Anyone who’s seen John Carpenter’s 1982 sci-fi paranoia thriller, The Thing, has long wondered exactly what happened to the Norwegian research team that encountered the titular creature, prior to the events of the film.
Okay, most people probably assumed they were all killed – save for the survivors who were chasing down the monster (in dog form), during the beginning of Carpenter’s movie. Nonetheless, a prequel that is (confusingly) also titled The Thing will be released soon, and promises to reveal the truth about that doomed scientific expedition.
Here is the official synopsis for the Thing prequel:
In the prelude to John Carpenter’s classic 1982 film of the same name, paleontologist Kate Lloyd (Mary Elizabeth Winstead) has traveled to Antarctica for the expedition of her lifetime. Joining a Norwegian scientific team that has stumbled across an extraterrestrial ship buried in the ice, she discovers an organism that seems to have died in the crash eons ago. But it is about to wake up. When a simple experiment frees the alien from its frozen prison, Kate must join the crew’s pilot, Carter (Edgerton), to keep it from killing them off one at a time. And in this vast, intense land, a parasite that can mimic anything it touches will pit human against human as it tries to survive and flourish.
Get an early (and very brief) look at the parasitic extraterrestrial in The Thing by watching the clip (via MTV) below:
Nightmare on Elm Street remake scriber Eric Heisserer also penned The Thing; assuming the above scene is anything to go by, that fact could show in the movie. The Elm Street remake was way too reliant on using cheap jump scares to give moviegoers a jolt, rather than building up tense atmosphere. It’s an approach that can quickly become predictable and tedious when overused.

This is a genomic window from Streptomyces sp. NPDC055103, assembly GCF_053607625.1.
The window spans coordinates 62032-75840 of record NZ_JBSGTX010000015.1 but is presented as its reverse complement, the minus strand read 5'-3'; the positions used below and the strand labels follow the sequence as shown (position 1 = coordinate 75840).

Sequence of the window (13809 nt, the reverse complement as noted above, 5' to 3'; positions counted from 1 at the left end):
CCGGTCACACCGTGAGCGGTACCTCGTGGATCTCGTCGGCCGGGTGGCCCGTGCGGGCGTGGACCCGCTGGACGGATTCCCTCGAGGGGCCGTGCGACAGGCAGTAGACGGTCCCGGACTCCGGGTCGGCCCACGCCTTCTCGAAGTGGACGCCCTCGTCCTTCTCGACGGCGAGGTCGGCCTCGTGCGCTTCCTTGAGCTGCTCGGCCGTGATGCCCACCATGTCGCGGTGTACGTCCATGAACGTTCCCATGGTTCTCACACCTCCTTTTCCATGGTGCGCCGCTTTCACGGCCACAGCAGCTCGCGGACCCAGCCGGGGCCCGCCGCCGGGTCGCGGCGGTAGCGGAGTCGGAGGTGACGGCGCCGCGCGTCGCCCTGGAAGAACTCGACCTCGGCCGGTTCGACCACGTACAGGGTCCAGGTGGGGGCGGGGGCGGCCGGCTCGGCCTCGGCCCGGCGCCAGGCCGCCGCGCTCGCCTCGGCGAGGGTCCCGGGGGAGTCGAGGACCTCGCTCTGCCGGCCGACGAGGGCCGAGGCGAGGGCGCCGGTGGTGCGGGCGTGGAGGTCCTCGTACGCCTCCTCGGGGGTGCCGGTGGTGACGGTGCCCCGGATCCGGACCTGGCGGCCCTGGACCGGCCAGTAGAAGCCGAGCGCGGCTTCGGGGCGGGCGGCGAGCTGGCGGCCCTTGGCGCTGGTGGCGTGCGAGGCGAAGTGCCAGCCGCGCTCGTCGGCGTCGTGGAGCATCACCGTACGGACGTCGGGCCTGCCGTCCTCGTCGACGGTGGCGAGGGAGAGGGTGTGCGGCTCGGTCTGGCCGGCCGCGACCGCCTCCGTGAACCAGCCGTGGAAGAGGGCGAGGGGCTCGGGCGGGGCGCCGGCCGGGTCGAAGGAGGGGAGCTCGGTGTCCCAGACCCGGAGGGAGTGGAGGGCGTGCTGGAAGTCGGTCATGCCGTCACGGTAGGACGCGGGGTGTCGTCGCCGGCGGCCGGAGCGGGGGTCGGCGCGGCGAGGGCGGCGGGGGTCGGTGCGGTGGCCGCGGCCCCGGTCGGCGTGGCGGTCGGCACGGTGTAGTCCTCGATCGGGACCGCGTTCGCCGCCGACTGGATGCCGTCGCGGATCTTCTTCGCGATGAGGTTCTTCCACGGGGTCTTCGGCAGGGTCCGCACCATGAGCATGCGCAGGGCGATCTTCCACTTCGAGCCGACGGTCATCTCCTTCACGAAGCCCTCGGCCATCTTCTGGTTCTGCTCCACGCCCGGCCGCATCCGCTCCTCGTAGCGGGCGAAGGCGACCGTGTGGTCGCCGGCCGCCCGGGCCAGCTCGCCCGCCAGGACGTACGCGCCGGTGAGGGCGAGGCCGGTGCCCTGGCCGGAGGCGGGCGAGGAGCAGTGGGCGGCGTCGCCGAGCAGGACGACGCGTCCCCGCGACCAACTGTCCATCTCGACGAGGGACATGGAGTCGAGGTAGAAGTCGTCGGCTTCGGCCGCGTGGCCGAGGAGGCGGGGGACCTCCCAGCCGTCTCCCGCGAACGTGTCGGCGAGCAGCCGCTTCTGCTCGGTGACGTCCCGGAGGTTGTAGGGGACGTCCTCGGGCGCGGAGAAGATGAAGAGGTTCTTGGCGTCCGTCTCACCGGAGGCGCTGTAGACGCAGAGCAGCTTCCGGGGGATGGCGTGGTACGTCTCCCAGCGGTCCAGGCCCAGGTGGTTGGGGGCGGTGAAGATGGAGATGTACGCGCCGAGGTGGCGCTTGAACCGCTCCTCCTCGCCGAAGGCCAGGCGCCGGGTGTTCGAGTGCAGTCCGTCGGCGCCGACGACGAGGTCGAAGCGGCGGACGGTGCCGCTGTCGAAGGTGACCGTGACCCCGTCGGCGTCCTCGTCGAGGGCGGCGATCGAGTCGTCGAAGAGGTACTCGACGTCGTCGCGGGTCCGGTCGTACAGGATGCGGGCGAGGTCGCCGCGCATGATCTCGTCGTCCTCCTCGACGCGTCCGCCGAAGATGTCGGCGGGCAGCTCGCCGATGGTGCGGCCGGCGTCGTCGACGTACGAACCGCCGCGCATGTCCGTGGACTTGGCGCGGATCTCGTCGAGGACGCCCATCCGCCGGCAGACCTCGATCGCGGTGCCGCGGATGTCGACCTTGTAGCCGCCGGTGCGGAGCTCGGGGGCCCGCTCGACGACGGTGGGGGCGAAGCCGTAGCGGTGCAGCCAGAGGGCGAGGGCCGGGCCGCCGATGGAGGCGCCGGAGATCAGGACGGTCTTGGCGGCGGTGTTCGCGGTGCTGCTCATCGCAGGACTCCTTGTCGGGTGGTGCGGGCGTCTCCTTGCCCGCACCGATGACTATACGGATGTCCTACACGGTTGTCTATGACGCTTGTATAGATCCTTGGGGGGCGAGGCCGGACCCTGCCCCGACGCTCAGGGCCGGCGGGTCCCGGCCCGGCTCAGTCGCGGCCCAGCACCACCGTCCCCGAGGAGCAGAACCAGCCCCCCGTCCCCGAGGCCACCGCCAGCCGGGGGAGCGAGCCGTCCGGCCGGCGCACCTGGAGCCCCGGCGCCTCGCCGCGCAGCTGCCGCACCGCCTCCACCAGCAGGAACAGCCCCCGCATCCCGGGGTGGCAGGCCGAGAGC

Case in point: when you watched the Thing clip above, you probably jumped as a natural response to when Stig Henrik Hoff’s character spooked Derek (Adewale Akinnuoye-Agbaje – a.k.a. Mr. Eko from Lost), but didn’t budge when the actual monster showed up. If much of the film plays that way, then people probably won’t be walking away very impressed.
Carpenter’s original Thing (itself, a re-interpretation of a previous film adaptation of a novella) ended up being quite effectively creepy, thanks to the use of some fantastic practical effects that brought the film’s mysterious alien to life – and a story that kept you guessing which human character would be revealed as an imposter. The Thing prequel, by comparison, is said to be using a combination of CGI and practical tools to effectively realize its namesake, but will ultimately suffer from the same issue that plagues all prequels: everyone watching pretty much knows exactly where the plot is eventually going to go.
We won’t know for certain if The Thing is be a dud or as scary as Carpenter’s film until it finally arrives in theaters on October 14th, 2011.